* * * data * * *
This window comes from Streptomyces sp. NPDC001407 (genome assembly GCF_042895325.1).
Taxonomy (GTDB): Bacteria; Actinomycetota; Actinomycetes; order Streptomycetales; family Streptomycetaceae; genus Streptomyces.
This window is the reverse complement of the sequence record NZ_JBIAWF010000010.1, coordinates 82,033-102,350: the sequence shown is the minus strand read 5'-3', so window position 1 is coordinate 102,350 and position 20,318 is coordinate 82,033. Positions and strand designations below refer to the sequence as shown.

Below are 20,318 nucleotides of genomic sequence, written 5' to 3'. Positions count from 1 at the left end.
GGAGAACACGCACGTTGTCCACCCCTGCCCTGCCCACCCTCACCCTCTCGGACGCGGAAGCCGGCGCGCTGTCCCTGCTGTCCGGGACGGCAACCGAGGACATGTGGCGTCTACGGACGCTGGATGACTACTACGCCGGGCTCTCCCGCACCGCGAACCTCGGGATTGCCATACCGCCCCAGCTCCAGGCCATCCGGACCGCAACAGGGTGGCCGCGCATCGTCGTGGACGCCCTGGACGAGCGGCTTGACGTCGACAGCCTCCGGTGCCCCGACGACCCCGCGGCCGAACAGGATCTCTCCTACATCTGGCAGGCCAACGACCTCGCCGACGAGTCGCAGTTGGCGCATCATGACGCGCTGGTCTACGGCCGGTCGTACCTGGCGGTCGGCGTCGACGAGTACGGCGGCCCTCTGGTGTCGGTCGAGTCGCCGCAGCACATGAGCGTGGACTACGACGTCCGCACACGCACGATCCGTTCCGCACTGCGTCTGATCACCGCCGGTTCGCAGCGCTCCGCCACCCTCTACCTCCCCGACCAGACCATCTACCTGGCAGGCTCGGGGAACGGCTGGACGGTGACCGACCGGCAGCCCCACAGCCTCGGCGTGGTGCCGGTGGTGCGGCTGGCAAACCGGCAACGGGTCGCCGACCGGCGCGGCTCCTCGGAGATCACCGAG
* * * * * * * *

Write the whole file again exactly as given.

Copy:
This window comes from Streptomyces sp. NPDC001407 (genome assembly GCF_042895325.1).
Taxonomy (GTDB): Bacteria; Actinomycetota; Actinomycetes; order Streptomycetales; family Streptomycetaceae; genus Streptomyces.
This window is the reverse complement of the sequence record NZ_JBIAWF010000010.1, coordinates 82,033-102,350: the sequence shown is the minus strand read 5'-3', so window position 1 is coordinate 102,350 and position 20,318 is coordinate 82,033. Positions and strand designations below refer to the sequence as shown.

Below are 20,318 nucleotides of genomic sequence, written 5' to 3'. Positions count from 1 at the left end.
GGAGAACACGCACGTTGTCCACCCCTGCCCTGCCCACCCTCACCCTCTCGGACGCGGAAGCCGGCGCGCTGTCCCTGCTGTCCGGGACGGCAACCGAGGACATGTGGCGTCTACGGACGCTGGATGACTACTACGCCGGGCTCTCCCGCACCGCGAACCTCGGGATTGCCATACCGCCCCAGCTCCAGGCCATCCGGACCGCAACAGGGTGGCCGCGCATCGTCGTGGACGCCCTGGACGAGCGGCTTGACGTCGACAGCCTCCGGTGCCCCGACGACCCCGCGGCCGAACAGGATCTCTCCTACATCTGGCAGGCCAACGACCTCGCCGACGAGTCGCAGTTGGCGCATCATGACGCGCTGGTCTACGGCCGGTCGTACCTGGCGGTCGGCGTCGACGAGTACGGCGGCCCTCTGGTGTCGGTCGAGTCGCCGCAGCACATGAGCGTGGACTACGACGTCCGCACACGCACGATCCGTTCCGCACTGCGTCTGATCACCGCCGGTTCGCAGCGCTCCGCCACCCTCTACCTCCCCGACCAGACCATCTACCTGGCAGGCTCGGGGAACGGCTGGACGGTGACCGACCGGCAGCCCCACAGCCTCGGCGTGGTGCCGGTGGTGCGGCTGGCAAACCGGCAACGGGTCGCCGACCGGCGCGGCTCCTCGGAGATCACCGAG